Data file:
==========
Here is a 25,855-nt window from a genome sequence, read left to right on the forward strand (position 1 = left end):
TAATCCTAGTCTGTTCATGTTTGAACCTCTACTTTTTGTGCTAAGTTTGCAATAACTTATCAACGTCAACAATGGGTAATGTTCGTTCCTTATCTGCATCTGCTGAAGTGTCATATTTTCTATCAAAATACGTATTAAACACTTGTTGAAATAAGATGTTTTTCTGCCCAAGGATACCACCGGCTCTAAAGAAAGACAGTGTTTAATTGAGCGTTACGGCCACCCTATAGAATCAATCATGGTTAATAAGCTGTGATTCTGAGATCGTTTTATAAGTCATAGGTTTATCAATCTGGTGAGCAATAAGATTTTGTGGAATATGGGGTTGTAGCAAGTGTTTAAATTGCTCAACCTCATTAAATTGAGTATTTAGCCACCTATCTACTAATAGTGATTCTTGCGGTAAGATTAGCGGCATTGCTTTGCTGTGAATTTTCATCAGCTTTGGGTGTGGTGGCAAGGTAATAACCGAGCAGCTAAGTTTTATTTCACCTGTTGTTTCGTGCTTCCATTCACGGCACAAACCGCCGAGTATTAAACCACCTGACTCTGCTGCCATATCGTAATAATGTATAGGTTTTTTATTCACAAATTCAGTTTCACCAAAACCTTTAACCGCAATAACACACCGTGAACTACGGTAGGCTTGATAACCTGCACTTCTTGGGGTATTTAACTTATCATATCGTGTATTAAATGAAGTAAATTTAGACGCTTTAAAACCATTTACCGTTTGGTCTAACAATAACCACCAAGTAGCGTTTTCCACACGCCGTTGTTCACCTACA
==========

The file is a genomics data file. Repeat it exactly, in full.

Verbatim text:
Here is a 25,855-nt window from a genome sequence, read left to right on the forward strand (position 1 = left end):
TAATCCTAGTCTGTTCATGTTTGAACCTCTACTTTTTGTGCTAAGTTTGCAATAACTTATCAACGTCAACAATGGGTAATGTTCGTTCCTTATCTGCATCTGCTGAAGTGTCATATTTTCTATCAAAATACGTATTAAACACTTGTTGAAATAAGATGTTTTTCTGCCCAAGGATACCACCGGCTCTAAAGAAAGACAGTGTTTAATTGAGCGTTACGGCCACCCTATAGAATCAATCATGGTTAATAAGCTGTGATTCTGAGATCGTTTTATAAGTCATAGGTTTATCAATCTGGTGAGCAATAAGATTTTGTGGAATATGGGGTTGTAGCAAGTGTTTAAATTGCTCAACCTCATTAAATTGAGTATTTAGCCACCTATCTACTAATAGTGATTCTTGCGGTAAGATTAGCGGCATTGCTTTGCTGTGAATTTTCATCAGCTTTGGGTGTGGTGGCAAGGTAATAACCGAGCAGCTAAGTTTTATTTCACCTGTTGTTTCGTGCTTCCATTCACGGCACAAACCGCCGAGTATTAAACCACCTGACTCTGCTGCCATATCGTAATAATGTATAGGTTTTTTATTCACAAATTCAGTTTCACCAAAACCTTTAACCGCAATAACACACCGTGAACTACGGTAGGCTTGATAACCTGCACTTCTTGGGGTATTTAACTTATCATATCGTGTATTAAATGAAGTAAATTTAGACGCTTTAAAACCATTTACCGTTTGGTCTAACAATAACCACCAAGTAGCGTTTTCCACACGCCGTTGTTCACCTACA